SAFE BOUNDARIES

Kids can test your patience!  Don’t we all know it!  They want to do things by themselves but sometimes these are not entirely safe for them to do.

Setting up safe boundaries helps them feel safe to explore by knowing that you will step in when they go that one step too far.  Thus, setting clear and concise limits and guidelines is important and they need to understand that when you say ‘stop’ they need to stop immediately.  They might not like it at the time but having boundaries instils a feeling of safety and knowledge that they can go so far before you will stop them.

Don’t ask your child over and over to do something you have asked them to do.  Give them an ultimatum and stick to it.  Such as ‘You may choose to pick up the toys and we can still go to the park to play or you can choose not to go to the park if the toys are still on the floor by lunch time’.  They will soon get the message that you mean business and have set a boundary for them.  They will learn to understand the consequences of not staying within that boundary. It encourages a mutual respect between you.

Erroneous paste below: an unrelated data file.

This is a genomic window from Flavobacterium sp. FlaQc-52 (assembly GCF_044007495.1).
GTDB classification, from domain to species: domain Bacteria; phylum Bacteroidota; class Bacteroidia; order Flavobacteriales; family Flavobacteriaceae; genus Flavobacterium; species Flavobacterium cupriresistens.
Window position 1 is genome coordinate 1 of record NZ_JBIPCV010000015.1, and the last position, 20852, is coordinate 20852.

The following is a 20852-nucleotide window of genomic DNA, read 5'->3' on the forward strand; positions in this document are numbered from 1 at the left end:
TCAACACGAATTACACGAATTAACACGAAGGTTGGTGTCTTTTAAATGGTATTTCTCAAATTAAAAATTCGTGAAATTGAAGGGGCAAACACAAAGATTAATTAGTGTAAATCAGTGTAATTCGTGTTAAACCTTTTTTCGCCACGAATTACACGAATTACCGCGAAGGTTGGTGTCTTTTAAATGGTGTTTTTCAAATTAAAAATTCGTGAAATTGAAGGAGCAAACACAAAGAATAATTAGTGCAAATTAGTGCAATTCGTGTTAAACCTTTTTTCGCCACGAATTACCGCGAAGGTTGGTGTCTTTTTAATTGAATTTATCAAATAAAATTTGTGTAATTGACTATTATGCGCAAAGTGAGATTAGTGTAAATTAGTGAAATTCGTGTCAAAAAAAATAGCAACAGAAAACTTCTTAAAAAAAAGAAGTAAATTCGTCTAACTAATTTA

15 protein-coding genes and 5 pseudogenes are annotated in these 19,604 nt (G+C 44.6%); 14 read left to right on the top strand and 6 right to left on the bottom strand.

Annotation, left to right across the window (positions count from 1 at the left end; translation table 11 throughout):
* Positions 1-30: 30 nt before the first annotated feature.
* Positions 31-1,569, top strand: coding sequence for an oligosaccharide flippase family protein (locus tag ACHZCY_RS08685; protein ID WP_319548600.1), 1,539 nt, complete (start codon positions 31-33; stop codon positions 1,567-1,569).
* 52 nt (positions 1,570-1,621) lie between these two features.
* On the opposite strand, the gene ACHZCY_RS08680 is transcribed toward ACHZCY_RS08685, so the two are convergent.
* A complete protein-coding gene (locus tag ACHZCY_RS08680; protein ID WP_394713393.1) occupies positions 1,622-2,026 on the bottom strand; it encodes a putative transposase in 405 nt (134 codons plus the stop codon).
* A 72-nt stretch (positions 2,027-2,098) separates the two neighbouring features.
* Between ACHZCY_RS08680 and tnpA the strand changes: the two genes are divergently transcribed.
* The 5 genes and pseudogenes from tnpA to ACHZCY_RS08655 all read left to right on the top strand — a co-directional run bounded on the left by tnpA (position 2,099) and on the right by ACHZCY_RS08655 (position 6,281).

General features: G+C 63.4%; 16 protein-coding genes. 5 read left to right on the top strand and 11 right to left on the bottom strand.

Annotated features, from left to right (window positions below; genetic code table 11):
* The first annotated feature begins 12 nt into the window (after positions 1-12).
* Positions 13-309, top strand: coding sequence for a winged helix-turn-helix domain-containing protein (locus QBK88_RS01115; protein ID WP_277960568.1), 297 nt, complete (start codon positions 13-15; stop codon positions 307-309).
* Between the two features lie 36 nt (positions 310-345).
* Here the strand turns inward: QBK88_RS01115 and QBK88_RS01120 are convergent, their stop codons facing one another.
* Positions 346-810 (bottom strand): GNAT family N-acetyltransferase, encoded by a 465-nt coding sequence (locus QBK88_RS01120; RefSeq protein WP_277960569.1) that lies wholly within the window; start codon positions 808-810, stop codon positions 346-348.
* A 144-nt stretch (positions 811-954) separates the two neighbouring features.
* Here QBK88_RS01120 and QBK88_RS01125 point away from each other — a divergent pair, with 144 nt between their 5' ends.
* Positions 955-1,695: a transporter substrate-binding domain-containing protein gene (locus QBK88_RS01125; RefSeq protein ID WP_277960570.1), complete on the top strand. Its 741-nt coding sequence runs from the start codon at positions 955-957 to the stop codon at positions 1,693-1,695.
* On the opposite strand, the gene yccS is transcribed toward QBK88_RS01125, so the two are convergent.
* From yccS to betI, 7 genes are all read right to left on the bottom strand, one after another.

EMPATHY

Children don’t always have the words to express their feelings and oftentimes they end up getting angry and frustrated as they struggle to communicate their wants and needs.  Taking the time to understand what they are trying to put across and letting them know that you ‘get it’ can help to ease the situation.  

It may be that you want them to have a bath but they don’t want to stop playing their game.  By being understanding of their needs without giving in to them can help them to feel that you understand that what they are doing at that moment is important to them but there is something more important that needs to be done.